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April numbers show the coast had it worst, while the Portland area had it best.

COURTESY: OREGON EMPLOYMENT DEPARTMENT - April was hard for job losses according to the Employment Department, which has broken the numbers down by county.

Every county is urting economically but Oregon's coast is hurting the most. As travel and hospitality have been decimated by the coronavirus shutdown and social distancing and hygiene restrictions, Lincoln County experienced the largest over-the-month increase at 21.5 percentage points and registered the highest unemployment rate in the state for the month at 26.2 percent.

Eighteen counties had unemployment rates below the national unadjusted rate of 14.4 percent. Nineteen counties also had unemployment rates at or below the statewide unadjusted rate of 14.8 percent.

The largest total nonfarm payroll employment declines in Oregon's six broad regions between April 2019 and April 2020 were The Willamette Valley region (-12.9%), Southern Oregon (-12.3%), losses occurred in the Coast region (-19.7%) and Central Oregon (-14.7%). The Portland area (-9.7%) also experienced large over-the-year employment losses.

The state works from a Bureau of Labor Statistics survey of random households and businesses ("establishment"), asking people if they have been employed during a certain week, or cut jobs during a payroll period, of the relevant month.

Anna Johnson, Senior Economic Analyst at the Oregon Employment Department's research division, told Pamplin Media that the Oregon coast has been hardest hit because its economy is "tourist-heavy. Counties are being hit hard by the closure of restaurants and hotels. Our March data didn't show much of an impact of COVID-19 public health measures," said Johnson.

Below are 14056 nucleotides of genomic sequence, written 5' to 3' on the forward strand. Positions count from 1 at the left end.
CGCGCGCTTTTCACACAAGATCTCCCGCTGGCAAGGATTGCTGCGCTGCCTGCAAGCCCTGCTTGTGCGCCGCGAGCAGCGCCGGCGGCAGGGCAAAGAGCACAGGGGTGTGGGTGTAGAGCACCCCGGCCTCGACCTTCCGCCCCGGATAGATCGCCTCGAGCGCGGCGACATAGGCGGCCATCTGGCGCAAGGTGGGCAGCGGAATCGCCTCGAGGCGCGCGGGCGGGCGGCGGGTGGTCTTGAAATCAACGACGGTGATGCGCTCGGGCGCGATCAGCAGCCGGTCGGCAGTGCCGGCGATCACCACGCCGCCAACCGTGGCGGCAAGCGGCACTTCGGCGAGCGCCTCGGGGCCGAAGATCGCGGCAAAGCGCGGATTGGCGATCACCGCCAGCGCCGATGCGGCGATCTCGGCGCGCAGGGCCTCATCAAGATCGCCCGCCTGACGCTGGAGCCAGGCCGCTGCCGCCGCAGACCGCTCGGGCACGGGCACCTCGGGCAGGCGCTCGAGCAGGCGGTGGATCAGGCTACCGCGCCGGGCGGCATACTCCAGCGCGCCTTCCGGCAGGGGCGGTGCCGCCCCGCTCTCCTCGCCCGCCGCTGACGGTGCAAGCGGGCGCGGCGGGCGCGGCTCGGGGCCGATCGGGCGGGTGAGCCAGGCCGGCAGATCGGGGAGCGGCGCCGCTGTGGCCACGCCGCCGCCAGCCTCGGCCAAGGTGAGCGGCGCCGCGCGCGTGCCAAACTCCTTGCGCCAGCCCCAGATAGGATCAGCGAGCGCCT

In March 2020 the data covered the week of the 12th, just before the Governor's public health measure kicked in. The April data gives a clearer picture of life right now in Oregon.

"We were expecting this but it's still brutal to see it on paper and know it's happening to people all over the state," said Johnson.

She says it is hard to predict what May's numbers will be like, because there are two conflicting forces right now: counties are opening their businesses back up, but initial jobless claims are still coming in.

"It's still looking like people are losing their jobs."

COURTESY: OREGON EMPLOYMENT DEPARTMENT - Best in the city, worst at the coast. 'growth' is negative right now thanks to the coronavirus.

Leading indicator

The state tracks initial jobless claims because they are a leading indicator.

Initial claims for unemployment benefits include people who file and are still waiting for money. The claims are the best guide to what was called "Employment Growth" during boom times but is now called "Employment Change" and is measured on graphs in the negative axis.

The employment department's website dashboard says Oregon has processed 90 percent of claims, although that does not mean the money has reached the claimant.

Oregon itself is has a slightly lower unemployment rate (14.2%) than the national rate (14.4%).

Wheeler County had Oregon's lowest not seasonally adjusted unemployment rate at 5.8 percent.

The May data will be released on Tuesday June 23, 2020.


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